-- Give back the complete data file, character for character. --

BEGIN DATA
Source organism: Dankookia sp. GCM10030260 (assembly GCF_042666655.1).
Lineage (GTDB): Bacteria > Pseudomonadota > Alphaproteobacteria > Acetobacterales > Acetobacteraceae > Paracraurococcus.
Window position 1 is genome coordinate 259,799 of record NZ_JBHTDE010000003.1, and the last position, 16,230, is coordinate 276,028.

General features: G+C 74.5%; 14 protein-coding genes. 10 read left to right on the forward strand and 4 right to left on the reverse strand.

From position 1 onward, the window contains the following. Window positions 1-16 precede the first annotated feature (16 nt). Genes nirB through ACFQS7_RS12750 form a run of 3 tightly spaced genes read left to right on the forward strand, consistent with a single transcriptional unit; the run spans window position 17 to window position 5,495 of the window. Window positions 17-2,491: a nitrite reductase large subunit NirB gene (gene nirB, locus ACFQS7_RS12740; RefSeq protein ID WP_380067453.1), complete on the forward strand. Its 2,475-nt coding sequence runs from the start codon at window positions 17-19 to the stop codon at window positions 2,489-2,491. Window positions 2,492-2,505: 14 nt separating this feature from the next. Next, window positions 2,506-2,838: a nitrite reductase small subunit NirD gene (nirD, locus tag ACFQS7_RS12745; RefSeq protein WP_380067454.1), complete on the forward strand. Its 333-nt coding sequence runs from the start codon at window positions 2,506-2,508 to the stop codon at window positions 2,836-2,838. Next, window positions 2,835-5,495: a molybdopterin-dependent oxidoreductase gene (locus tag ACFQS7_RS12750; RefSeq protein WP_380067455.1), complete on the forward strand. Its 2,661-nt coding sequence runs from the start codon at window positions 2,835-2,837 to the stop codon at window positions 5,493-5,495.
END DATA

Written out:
Source organism: Dankookia sp. GCM10030260 (assembly GCF_042666655.1).
Lineage (GTDB): Bacteria > Pseudomonadota > Alphaproteobacteria > Acetobacterales > Acetobacteraceae > Paracraurococcus.
Window position 1 is genome coordinate 259,799 of record NZ_JBHTDE010000003.1, and the last position, 16,230, is coordinate 276,028.

General features: G+C 74.5%; 14 protein-coding genes. 10 read left to right on the forward strand and 4 right to left on the reverse strand.

From position 1 onward, the window contains the following. Window positions 1-16 precede the first annotated feature (16 nt). Genes nirB through ACFQS7_RS12750 form a run of 3 tightly spaced genes read left to right on the forward strand, consistent with a single transcriptional unit; the run spans window position 17 to window position 5,495 of the window. Window positions 17-2,491: a nitrite reductase large subunit NirB gene (gene nirB, locus ACFQS7_RS12740; RefSeq protein ID WP_380067453.1), complete on the forward strand. Its 2,475-nt coding sequence runs from the start codon at window positions 17-19 to the stop codon at window positions 2,489-2,491. Window positions 2,492-2,505: 14 nt separating this feature from the next. Next, window positions 2,506-2,838: a nitrite reductase small subunit NirD gene (nirD, locus tag ACFQS7_RS12745; RefSeq protein WP_380067454.1), complete on the forward strand. Its 333-nt coding sequence runs from the start codon at window positions 2,506-2,508 to the stop codon at window positions 2,836-2,838. Next, window positions 2,835-5,495: a molybdopterin-dependent oxidoreductase gene (locus tag ACFQS7_RS12750; RefSeq protein WP_380067455.1), complete on the forward strand. Its 2,661-nt coding sequence runs from the start codon at window positions 2,835-2,837 to the stop codon at window positions 5,493-5,495.